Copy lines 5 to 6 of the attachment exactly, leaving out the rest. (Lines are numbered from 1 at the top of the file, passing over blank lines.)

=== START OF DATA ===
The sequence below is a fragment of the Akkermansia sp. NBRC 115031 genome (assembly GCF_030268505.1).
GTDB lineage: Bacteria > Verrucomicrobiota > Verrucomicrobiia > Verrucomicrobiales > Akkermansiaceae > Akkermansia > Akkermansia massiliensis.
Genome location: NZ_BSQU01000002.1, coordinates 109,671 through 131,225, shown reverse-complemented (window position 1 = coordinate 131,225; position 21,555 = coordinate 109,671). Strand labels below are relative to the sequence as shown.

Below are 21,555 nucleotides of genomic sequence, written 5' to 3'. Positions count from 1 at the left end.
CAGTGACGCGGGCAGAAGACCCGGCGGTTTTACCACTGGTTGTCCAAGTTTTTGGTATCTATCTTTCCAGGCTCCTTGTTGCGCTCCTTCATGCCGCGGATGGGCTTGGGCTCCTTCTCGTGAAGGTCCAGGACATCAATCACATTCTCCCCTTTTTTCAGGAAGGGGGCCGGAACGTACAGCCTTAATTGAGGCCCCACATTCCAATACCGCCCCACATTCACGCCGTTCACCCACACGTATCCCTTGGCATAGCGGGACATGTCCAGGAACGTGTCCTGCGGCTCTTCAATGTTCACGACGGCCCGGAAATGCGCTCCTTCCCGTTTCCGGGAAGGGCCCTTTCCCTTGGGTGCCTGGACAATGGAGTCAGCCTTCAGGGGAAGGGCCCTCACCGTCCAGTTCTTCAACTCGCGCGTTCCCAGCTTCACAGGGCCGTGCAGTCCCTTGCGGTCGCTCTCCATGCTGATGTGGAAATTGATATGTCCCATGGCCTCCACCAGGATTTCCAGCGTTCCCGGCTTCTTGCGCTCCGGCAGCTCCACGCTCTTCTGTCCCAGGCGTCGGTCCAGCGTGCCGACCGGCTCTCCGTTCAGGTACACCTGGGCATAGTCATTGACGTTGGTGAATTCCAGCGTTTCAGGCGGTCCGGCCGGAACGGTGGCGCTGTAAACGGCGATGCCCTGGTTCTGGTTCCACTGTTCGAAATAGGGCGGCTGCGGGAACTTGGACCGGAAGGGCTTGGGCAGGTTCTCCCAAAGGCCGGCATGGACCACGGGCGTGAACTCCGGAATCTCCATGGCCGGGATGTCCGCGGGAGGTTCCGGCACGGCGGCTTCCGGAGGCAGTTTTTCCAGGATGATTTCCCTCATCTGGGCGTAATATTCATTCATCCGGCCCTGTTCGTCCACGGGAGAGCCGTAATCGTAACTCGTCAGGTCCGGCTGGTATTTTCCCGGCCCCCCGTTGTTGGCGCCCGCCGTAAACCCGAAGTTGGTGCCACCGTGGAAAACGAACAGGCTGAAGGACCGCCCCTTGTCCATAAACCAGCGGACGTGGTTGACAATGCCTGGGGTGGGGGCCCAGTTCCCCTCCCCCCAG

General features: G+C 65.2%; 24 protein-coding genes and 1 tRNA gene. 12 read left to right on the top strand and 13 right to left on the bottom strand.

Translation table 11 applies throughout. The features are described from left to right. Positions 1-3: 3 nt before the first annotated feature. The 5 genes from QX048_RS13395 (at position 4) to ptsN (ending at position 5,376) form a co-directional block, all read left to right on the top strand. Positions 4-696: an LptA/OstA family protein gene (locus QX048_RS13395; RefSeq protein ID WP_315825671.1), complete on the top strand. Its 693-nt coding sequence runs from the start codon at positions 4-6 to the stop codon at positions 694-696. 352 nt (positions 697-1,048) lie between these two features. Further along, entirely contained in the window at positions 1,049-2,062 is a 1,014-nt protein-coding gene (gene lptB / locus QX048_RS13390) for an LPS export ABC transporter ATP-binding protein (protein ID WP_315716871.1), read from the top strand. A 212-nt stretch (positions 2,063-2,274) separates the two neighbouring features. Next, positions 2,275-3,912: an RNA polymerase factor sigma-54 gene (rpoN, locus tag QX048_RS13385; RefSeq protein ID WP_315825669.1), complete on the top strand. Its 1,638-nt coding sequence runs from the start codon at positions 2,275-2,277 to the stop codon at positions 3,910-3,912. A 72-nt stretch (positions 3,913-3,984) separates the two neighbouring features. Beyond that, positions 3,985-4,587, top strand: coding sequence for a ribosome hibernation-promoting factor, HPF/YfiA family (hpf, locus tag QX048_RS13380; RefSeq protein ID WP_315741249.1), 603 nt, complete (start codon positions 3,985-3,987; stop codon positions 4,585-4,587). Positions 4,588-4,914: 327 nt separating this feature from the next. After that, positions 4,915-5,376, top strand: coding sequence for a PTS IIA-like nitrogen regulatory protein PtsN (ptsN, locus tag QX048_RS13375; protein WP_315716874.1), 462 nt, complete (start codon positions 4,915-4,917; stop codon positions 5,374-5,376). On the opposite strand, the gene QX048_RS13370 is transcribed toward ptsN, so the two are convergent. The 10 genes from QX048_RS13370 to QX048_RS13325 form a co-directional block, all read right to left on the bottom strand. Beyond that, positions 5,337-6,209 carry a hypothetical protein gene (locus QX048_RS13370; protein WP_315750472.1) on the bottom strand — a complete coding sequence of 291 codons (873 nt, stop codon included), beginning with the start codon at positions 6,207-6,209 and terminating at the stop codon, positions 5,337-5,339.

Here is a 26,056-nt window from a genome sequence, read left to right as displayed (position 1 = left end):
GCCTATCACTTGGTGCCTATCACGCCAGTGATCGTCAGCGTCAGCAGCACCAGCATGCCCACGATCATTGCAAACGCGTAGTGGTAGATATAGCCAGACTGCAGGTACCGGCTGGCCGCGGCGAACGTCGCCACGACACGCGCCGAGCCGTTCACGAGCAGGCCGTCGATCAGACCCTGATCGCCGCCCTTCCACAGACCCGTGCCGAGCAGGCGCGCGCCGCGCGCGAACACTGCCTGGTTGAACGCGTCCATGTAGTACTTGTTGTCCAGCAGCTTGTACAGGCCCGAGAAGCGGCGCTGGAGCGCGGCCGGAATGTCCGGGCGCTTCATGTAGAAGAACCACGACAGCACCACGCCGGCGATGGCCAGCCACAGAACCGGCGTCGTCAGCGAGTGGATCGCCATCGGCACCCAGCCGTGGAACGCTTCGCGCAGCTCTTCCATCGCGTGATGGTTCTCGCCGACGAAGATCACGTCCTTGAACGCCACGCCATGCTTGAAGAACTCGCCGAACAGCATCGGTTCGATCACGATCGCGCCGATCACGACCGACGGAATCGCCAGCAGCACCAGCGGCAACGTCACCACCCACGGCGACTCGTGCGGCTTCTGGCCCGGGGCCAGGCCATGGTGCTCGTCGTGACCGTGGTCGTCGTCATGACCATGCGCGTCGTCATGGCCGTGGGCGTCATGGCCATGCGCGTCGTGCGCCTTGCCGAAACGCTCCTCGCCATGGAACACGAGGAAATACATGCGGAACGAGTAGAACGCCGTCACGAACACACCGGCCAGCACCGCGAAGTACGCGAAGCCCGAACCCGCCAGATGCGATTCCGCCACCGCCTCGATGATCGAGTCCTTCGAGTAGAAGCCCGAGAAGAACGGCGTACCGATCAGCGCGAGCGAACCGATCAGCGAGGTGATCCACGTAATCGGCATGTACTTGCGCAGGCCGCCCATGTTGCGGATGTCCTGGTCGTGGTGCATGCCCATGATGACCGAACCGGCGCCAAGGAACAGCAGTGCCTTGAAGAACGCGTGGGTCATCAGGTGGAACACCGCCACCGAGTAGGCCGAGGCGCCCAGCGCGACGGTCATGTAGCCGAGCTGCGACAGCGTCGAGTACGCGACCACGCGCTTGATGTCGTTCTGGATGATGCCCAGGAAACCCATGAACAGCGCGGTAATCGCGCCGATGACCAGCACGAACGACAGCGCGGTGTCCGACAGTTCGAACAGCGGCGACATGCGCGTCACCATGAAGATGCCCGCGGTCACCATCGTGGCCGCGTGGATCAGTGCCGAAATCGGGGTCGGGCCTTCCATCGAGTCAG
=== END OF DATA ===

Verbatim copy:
CAGTGACGCGGGCAGAAGACCCGGCGGTTTTACCACTGGTTGTCCAAGTTTTTGGTATCTATCTTTCCAGGCTCCTTGTTGCGCTCCTTCATGCCGCGGATGGGCTTGGGCTCCTTCTCGTGAAGGTCCAGGACATCAATCACATTCTCCCCTTTTTTCAGGAAGGGGGCCGGAACGTACAGCCTTAATTGAGGCCCCACATTCCAATACCGCCCCACATTCACGCCGTTCACCCACACGTATCCCTTGGCATAGCGGGACATGTCCAGGAACGTGTCCTGCGGCTCTTCAATGTTCACGACGGCCCGGAAATGCGCTCCTTCCCGTTTCCGGGAAGGGCCCTTTCCCTTGGGTGCCTGGACAATGGAGTCAGCCTTCAGGGGAAGGGCCCTCACCGTCCAGTTCTTCAACTCGCGCGTTCCCAGCTTCACAGGGCCGTGCAGTCCCTTGCGGTCGCTCTCCATGCTGATGTGGAAATTGATATGTCCCATGGCCTCCACCAGGATTTCCAGCGTTCCCGGCTTCTTGCGCTCCGGCAGCTCCACGCTCTTCTGTCCCAGGCGTCGGTCCAGCGTGCCGACCGGCTCTCCGTTCAGGTACACCTGGGCATAGTCATTGACGTTGGTGAATTCCAGCGTTTCAGGCGGTCCGGCCGGAACGGTGGCGCTGTAAACGGCGATGCCCTGGTTCTGGTTCCACTGTTCGAAATAGGGCGGCTGCGGGAACTTGGACCGGAAGGGCTTGGGCAGGTTCTCCCAAAGGCCGGCATGGACCACGGGCGTGAACTCCGGAATCTCCATGGCCGGGATGTCCGCGGGAGGTTCCGGCACGGCGGCTTCCGGAGGCAGTTTTTCCAGGATGATTTCCCTCATCTGGGCGTAATATTCATTCATCCGGCCCTGTTCGTCCACGGGAGAGCCGTAATCGTAACTCGTCAGGTCCGGCTGGTATTTTCCCGGCCCCCCGTTGTTGGCGCCCGCCGTAAACCCGAAGTTGGTGCCACCGTGGAAAACGAACAGGCTGAAGGACCGCCCCTTGTCCATAAACCAGCGGACGTGGTTGACAATGCCTGGGGTGGGGGCCCAGTTCCCCTCCCCCCAG

General features: G+C 65.2%; 24 protein-coding genes and 1 tRNA gene. 12 read left to right on the top strand and 13 right to left on the bottom strand.